I have learnt much from these 2 trips and I want to thank the Naked Hermit Crabs for taking us in and teaching us so much about the beauty of everything that surrounds us. I’m really grateful for this memorable chance that they have presented me with.

(Moderator: Apologies for this backdated post)

Environmental Exposure Reflection by Yu Lian

Murderous mosquitoes, freaky flies, mud, high humidity, searing sun: not the most ideal setting you want your weekend environment to be like. And yes this was what I had to enjoy on 2 weekends during my trip to Chek Jawa. 

Nevertheless, I certainly remember the numerous tiny organisms that I certainly would have overlooked if I did not embark on this journey. I really enjoyed getting closer to the nature and its little wonders and I definitely learned much more about the environment.

Indoor Training:

I tried my best to remember all the pointers that were given to us during the indoor training but who knew that just guiding people around is not a simple task. No you must not be discouraging in your words, especially when people are trying their best to answer to your questions and be enthusiastic; no you can't exactly mention what you did not see if not you will disappoint them, and the list goes on and on and on.

Oh and be extremely patronising. Ok scrape that, I meant be extremely encouraging and nice because this is the way where we can get people to be more enthusiastic and happy during the trip. Let me give you an example.

Black pepper crab: Eh red, is that human over there called Mr Low?
Red chilli crab: good try! You're extremely close! He's called Mr Loh but MANY people always accidentally spell it wrongly because Loh and Low sound alike. But good try!

Outdoor Training:

Following the indoor training, we had the guided broad-walk tour, where we are the guided! Basically other than trying to drown myself in mosquito repellent, it really was very cool to see for the first time the whole of Chek Jawa. To be frank I thought Chek Jawa was an island on its own somewhere far away. Close enough, close enough. And wow, Chek Jawa is pretty. And rich with mosquitoes. But other than that, really you see many plants that grow your attap chee (though I am not a big fan).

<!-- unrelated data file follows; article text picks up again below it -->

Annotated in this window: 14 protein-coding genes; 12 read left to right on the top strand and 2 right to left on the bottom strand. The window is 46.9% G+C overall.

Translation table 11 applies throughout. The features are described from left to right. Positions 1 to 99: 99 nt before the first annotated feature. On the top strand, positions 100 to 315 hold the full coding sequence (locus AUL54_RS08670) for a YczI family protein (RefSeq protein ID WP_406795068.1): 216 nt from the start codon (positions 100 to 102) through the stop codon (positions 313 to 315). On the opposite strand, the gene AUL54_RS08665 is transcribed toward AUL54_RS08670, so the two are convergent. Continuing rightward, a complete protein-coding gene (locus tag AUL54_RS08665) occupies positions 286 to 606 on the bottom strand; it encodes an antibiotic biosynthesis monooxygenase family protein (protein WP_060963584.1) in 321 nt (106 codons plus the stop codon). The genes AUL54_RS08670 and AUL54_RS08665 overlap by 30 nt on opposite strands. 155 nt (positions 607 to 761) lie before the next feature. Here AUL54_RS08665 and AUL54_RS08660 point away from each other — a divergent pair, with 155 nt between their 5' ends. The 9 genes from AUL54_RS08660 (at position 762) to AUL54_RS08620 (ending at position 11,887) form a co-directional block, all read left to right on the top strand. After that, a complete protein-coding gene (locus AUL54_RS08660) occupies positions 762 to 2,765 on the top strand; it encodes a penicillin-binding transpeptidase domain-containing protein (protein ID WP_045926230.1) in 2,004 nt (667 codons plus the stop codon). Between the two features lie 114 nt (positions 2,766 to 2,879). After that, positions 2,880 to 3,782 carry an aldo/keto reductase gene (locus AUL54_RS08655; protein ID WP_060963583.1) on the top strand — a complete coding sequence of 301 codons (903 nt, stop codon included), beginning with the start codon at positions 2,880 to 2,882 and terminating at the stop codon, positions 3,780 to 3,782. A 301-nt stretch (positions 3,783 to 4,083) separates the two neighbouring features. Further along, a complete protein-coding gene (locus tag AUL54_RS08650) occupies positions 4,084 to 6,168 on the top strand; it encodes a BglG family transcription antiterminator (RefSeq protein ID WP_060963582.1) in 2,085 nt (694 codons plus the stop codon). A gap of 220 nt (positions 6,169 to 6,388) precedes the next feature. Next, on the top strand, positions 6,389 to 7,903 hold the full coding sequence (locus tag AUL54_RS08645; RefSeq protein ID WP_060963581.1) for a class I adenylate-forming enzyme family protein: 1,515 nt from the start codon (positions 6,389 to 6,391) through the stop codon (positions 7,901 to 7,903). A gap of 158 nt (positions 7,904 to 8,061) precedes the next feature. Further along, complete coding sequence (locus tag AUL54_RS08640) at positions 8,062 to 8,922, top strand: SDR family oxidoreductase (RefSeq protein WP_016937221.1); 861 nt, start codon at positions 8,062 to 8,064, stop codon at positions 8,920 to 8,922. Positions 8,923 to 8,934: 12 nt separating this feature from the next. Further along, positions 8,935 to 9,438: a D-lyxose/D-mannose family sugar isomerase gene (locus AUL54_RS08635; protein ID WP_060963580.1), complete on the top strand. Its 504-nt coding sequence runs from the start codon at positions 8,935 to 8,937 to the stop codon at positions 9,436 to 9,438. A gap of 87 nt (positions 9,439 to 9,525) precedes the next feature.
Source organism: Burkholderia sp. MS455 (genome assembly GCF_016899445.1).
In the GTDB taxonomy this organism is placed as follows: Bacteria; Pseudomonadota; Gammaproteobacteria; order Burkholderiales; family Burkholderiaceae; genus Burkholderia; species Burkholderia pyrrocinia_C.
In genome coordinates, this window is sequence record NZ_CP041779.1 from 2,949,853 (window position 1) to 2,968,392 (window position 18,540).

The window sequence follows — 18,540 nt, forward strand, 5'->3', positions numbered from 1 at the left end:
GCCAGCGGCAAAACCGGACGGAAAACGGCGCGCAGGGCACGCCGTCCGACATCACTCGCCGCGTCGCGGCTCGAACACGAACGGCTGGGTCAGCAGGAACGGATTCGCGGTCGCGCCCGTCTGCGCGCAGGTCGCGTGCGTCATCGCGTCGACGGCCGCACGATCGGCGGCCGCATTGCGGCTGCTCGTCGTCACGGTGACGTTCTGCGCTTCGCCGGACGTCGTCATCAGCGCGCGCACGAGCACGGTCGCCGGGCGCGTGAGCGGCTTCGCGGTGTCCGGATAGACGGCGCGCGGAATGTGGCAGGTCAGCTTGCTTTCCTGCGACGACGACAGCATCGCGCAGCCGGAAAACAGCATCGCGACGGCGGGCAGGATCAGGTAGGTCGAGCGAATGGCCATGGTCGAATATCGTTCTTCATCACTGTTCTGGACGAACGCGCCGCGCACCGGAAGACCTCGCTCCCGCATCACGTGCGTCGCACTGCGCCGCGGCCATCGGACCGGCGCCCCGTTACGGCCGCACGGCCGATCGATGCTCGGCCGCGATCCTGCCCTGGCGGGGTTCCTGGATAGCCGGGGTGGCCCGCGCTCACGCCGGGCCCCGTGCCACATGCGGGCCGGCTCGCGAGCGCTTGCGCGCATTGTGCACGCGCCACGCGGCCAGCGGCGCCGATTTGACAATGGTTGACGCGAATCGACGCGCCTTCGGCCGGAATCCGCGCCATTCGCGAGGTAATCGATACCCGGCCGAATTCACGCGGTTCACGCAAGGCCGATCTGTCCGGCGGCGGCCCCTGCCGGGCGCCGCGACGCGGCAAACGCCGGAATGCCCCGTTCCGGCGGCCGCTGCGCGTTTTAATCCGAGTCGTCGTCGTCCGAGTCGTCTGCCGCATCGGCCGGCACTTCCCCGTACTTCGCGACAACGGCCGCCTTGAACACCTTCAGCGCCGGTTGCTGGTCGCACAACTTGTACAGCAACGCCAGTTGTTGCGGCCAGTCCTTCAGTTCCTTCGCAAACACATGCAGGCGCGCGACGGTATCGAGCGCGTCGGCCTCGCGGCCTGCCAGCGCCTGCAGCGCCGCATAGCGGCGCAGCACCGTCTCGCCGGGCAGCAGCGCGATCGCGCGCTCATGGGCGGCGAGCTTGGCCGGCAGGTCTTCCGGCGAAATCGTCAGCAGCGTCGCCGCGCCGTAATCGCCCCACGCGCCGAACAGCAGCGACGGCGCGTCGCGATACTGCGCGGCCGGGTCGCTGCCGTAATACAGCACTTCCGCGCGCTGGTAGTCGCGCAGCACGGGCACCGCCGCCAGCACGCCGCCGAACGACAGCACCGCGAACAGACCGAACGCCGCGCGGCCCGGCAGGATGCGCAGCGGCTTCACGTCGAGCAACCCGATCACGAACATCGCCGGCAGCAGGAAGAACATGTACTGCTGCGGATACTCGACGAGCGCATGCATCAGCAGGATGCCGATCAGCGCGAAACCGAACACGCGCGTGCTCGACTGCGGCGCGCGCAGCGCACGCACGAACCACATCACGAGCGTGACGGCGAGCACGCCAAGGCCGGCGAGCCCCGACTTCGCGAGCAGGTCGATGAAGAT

and oh rubber. Like seriously, you see rubber sap hardened to form something like rubber.


Then I saw so many stuff. Mudskippers ranging from XS to L. Crabs from XXXXXS to XS (I think the huge ones are avoiding us). The tiny dots on the photo are ALL FIDDLER CRABS. Now please don't think that you can just come here to take them home and keep them.


Really, what I have learned is to really appreciate the nature much more. I mean have we ever bothered trying to care more about the nature? When we are exposed to advertisements telling us to not litter, blah all the litter will destroy marine life and stuff, yeah totally effective. 

But when you really see an awesome view at Chek Jawa, and suddenly your photo is ruined because you noticed the extremely annoying piece of litter that happens to appear in the foreground. I mean ok besides that you realised that it really just destroys their habitat. It's like putting a giant trash bag beside your HDB flat, SO STOP LITTERING. Go help pick litter now!


Oh and another thing that I would take my hats off to nature is that MOTHER EARTH IS SO RESILIENT. I mean really, you see barnacles growing at the side of the pillars and different creatures that you find there using every single man-made feature that was introduced by us humans and made it part of their home, their surrounding. While I dare not say they didn't whine because I really can't communicate with sea creatures (unlike Percy Jackson from my favourite book series), they definitely took it to stride as they changed to suit the environment. And we humans should stop whining about every single thing that changes in life and move on! Or well if you going home then move back or something.

And finally, we moved on to the...

Basically while I was extremely shy to guide them, I refrained from giving information that I am not 100% sure. There were only adults in my group, which is good and bad at the same time. Adults are nice and cooperative but not enthusiastic, while kids are enthusiastic but extremely agile and hyper.

One thing about guiding is that you really must know your content well and how you will actually engage the audience and capture their attention. Nope I didn't exactly do very well though, but I just hope that Chek Jawa's beauty was enough to dazzle them. Luckily with Mr Loh's help as the guide, he managed to fend off some weird questions and difficult times during the guiding.